Australia's peak AIDS organisations and scientists have announced an end to the AIDS epidemic, as the country joins the few nations in the world to have beaten the syndrome, ABC news reported.
At its peak in the early 1990s, about 1,000 Australians died from AIDS each year.
However, Professor Andrew Grulich, head of the HIV Epidemiology and Prevention Program at the Kirby Institute, said the number was now so low, it was not even recorded.
"These days we don't even monitor it, it's a transitory thing for most people; people have AIDS, then they go on treatment and they don't have AIDS anymore," he said.
While the fight against HIV is still ongoing, Professor Grulich said the change to the incidence of AIDS had been "nothing short of miraculous".
"It's pretty much dealt with as a public health issue," he said.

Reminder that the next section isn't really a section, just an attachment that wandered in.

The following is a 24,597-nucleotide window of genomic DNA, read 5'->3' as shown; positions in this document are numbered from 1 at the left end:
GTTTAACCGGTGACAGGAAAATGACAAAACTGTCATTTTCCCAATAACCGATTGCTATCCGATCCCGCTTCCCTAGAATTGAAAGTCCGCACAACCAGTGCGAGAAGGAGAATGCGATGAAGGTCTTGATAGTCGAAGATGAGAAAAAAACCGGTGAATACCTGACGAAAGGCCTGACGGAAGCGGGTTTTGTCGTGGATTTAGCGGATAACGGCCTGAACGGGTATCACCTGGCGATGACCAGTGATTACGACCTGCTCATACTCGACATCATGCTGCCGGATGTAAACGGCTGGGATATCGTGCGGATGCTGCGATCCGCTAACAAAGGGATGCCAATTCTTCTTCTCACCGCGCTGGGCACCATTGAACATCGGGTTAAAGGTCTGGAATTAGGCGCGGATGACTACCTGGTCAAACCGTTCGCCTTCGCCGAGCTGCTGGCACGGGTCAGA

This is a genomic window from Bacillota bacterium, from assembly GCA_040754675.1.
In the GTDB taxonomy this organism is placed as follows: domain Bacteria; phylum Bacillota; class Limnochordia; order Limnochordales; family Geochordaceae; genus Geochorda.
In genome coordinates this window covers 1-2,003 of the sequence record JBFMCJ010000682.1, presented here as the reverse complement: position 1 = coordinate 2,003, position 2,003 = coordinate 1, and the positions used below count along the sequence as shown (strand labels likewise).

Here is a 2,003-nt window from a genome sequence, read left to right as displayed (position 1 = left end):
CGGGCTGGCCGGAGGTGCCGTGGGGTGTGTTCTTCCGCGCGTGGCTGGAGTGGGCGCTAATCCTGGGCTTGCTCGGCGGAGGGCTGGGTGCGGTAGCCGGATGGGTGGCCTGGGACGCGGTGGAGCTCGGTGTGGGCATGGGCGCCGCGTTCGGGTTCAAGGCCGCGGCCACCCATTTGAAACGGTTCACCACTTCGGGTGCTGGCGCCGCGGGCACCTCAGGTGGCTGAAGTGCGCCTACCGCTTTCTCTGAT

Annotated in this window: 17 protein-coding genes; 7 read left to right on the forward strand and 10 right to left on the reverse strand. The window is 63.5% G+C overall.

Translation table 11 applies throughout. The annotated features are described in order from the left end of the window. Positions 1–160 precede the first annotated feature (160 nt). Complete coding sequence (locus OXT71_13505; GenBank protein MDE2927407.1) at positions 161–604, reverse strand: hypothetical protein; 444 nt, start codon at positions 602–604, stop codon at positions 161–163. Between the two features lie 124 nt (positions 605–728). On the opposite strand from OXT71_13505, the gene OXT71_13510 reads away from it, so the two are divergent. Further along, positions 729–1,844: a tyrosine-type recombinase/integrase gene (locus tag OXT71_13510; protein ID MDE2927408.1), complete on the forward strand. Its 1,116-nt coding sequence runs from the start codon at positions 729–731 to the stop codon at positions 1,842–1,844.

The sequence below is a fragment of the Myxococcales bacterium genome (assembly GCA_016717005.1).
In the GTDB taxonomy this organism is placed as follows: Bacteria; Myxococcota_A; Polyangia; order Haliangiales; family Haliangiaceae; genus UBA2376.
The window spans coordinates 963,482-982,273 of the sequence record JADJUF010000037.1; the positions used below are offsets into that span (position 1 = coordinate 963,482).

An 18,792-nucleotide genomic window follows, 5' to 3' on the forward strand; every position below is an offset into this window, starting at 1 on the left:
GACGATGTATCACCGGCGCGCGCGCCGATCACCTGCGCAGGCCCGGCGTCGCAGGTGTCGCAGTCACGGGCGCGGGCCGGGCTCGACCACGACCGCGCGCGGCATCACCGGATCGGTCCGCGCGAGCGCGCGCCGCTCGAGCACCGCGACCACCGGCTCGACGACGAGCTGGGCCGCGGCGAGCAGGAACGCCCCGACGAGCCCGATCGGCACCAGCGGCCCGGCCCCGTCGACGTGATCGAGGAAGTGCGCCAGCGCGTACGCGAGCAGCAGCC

Professor Sharon Lewin, director of the Peter Doherty Institute, said anti-retroviral medications had been game-changers, allowing someone with HIV to live a long and healthy life.
Don Baxter, an international officer at the Australian Federation of AIDS Organisations, said it was vital Australia continued to support other countries who had not yet beaten the AIDS epidemic.
On July 18-22, the 21st International AIDS Conference will be held in South Africa.